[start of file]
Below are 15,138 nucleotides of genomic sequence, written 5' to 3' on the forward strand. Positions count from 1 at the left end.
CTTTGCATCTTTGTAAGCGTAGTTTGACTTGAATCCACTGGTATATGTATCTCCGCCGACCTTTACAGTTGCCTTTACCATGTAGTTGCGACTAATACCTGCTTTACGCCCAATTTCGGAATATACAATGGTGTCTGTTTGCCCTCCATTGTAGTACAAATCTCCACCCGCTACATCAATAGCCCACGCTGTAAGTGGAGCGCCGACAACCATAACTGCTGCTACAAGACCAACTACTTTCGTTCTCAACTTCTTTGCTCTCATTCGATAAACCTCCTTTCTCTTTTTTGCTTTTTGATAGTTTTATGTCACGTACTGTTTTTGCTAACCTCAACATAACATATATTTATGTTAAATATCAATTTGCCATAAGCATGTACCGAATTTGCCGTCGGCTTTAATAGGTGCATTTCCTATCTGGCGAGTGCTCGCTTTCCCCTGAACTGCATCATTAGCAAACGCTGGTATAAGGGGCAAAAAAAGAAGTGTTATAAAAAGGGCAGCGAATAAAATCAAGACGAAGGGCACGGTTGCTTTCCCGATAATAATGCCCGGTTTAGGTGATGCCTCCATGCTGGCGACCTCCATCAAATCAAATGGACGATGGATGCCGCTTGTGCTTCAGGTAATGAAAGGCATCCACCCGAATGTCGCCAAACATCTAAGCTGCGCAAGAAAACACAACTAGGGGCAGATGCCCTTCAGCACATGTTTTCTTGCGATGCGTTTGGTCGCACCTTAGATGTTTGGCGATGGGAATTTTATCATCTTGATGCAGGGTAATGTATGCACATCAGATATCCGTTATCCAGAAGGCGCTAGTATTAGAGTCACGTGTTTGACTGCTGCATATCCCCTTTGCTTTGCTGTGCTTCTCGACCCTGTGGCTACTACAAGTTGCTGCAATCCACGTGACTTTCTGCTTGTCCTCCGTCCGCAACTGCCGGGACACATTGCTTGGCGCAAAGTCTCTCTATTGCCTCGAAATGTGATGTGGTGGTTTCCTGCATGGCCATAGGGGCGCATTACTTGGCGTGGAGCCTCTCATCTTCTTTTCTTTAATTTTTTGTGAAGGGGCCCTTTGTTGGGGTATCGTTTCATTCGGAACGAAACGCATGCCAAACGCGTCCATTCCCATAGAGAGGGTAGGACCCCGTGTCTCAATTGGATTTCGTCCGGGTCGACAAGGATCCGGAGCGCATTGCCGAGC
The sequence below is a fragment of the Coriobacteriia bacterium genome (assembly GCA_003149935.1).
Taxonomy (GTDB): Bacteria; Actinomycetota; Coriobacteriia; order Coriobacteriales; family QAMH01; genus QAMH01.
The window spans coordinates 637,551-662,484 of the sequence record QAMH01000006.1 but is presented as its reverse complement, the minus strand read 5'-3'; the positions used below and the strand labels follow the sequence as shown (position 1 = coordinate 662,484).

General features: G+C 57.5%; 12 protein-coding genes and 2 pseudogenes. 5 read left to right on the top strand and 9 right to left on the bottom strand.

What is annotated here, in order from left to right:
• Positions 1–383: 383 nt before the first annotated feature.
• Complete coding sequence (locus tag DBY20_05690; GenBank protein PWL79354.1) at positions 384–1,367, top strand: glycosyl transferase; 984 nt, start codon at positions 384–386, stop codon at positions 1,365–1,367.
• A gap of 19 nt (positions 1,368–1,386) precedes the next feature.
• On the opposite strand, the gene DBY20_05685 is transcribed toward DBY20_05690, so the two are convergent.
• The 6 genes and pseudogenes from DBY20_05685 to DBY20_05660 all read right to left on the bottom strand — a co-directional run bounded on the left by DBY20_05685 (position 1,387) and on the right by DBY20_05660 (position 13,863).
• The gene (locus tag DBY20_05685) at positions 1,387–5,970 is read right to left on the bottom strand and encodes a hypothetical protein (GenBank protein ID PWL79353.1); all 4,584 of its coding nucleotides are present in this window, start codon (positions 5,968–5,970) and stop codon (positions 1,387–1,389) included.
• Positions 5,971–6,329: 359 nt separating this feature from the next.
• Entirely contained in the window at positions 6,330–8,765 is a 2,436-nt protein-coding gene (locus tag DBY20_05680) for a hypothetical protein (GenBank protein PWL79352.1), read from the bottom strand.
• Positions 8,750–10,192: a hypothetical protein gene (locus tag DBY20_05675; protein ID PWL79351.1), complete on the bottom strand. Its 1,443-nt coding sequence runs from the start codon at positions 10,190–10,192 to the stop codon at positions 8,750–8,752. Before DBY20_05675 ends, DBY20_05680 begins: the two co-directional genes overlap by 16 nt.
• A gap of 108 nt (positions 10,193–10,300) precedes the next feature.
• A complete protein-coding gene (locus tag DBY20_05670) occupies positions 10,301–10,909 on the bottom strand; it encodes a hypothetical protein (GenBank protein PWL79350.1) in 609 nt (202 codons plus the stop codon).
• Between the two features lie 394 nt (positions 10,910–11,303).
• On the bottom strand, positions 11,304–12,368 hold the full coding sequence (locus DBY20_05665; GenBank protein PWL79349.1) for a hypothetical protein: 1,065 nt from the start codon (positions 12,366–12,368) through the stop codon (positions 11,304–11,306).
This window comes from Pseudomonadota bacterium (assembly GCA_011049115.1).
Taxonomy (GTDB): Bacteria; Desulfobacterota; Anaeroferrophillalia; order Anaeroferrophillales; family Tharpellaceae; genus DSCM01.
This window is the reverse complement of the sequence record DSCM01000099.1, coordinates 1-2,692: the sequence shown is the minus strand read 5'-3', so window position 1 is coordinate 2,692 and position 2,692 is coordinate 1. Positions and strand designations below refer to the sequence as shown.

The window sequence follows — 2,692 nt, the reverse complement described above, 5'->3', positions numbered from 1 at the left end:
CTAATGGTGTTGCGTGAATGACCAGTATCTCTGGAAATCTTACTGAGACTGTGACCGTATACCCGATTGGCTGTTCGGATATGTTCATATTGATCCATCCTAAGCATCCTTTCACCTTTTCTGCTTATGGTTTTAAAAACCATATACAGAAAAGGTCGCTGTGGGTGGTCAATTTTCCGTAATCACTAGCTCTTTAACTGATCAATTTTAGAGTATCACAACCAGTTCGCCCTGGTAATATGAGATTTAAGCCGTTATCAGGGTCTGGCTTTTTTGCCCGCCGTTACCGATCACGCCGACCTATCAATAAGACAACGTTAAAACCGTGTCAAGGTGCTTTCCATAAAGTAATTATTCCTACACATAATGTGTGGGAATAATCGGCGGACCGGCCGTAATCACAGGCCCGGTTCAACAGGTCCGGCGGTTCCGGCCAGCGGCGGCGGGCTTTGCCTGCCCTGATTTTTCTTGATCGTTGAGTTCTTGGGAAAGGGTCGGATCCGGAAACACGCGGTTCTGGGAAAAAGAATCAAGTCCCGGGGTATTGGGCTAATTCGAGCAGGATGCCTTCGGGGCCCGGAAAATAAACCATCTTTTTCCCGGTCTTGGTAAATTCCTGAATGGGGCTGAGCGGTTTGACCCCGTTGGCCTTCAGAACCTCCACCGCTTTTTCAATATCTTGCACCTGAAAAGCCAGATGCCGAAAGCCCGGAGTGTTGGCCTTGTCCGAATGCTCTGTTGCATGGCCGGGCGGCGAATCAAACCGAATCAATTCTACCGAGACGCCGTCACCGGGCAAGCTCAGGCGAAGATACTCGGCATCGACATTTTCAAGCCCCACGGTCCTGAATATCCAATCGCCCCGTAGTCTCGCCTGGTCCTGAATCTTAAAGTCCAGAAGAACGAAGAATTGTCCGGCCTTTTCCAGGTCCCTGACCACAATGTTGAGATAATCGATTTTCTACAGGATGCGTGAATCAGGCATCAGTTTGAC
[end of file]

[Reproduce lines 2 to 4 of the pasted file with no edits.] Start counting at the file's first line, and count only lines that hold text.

CTTTGCATCTTTGTAAGCGTAGTTTGACTTGAATCCACTGGTATATGTATCTCCGCCGACCTTTACAGTTGCCTTTACCATGTAGTTGCGACTAATACCTGCTTTACGCCCAATTTCGGAATATACAATGGTGTCTGTTTGCCCTCCATTGTAGTACAAATCTCCACCCGCTACATCAATAGCCCACGCTGTAAGTGGAGCGCCGACAACCATAACTGCTGCTACAAGACCAACTACTTTCGTTCTCAACTTCTTTGCTCTCATTCGATAAACCTCCTTTCTCTTTTTTGCTTTTTGATAGTTTTATGTCACGTACTGTTTTTGCTAACCTCAACATAACATATATTTATGTTAAATATCAATTTGCCATAAGCATGTACCGAATTTGCCGTCGGCTTTAATAGGTGCATTTCCTATCTGGCGAGTGCTCGCTTTCCCCTGAACTGCATCATTAGCAAACGCTGGTATAAGGGGCAAAAAAAGAAGTGTTATAAAAAGGGCAGCGAATAAAATCAAGACGAAGGGCACGGTTGCTTTCCCGATAATAATGCCCGGTTTAGGTGATGCCTCCATGCTGGCGACCTCCATCAAATCAAATGGACGATGGATGCCGCTTGTGCTTCAGGTAATGAAAGGCATCCACCCGAATGTCGCCAAACATCTAAGCTGCGCAAGAAAACACAACTAGGGGCAGATGCCCTTCAGCACATGTTTTCTTGCGATGCGTTTGGTCGCACCTTAGATGTTTGGCGATGGGAATTTTATCATCTTGATGCAGGGTAATGTATGCACATCAGATATCCGTTATCCAGAAGGCGCTAGTATTAGAGTCACGTGTTTGACTGCTGCATATCCCCTTTGCTTTGCTGTGCTTCTCGACCCTGTGGCTACTACAAGTTGCTGCAATCCACGTGACTTTCTGCTTGTCCTCCGTCCGCAACTGCCGGGACACATTGCTTGGCGCAAAGTCTCTCTATTGCCTCGAAATGTGATGTGGTGGTTTCCTGCATGGCCATAGGGGCGCATTACTTGGCGTGGAGCCTCTCATCTTCTTTTCTTTAATTTTTTGTGAAGGGGCCCTTTGTTGGGGTATCGTTTCATTCGGAACGAAACGCATGCCAAACGCGTCCATTCCCATAGAGAGGGTAGGACCCCGTGTCTCAATTGGATTTCGTCCGGGTCGACAAGGATCCGGAGCGCATTGCCGAGC
The sequence below is a fragment of the Coriobacteriia bacterium genome (assembly GCA_003149935.1).
Taxonomy (GTDB): Bacteria; Actinomycetota; Coriobacteriia; order Coriobacteriales; family QAMH01; genus QAMH01.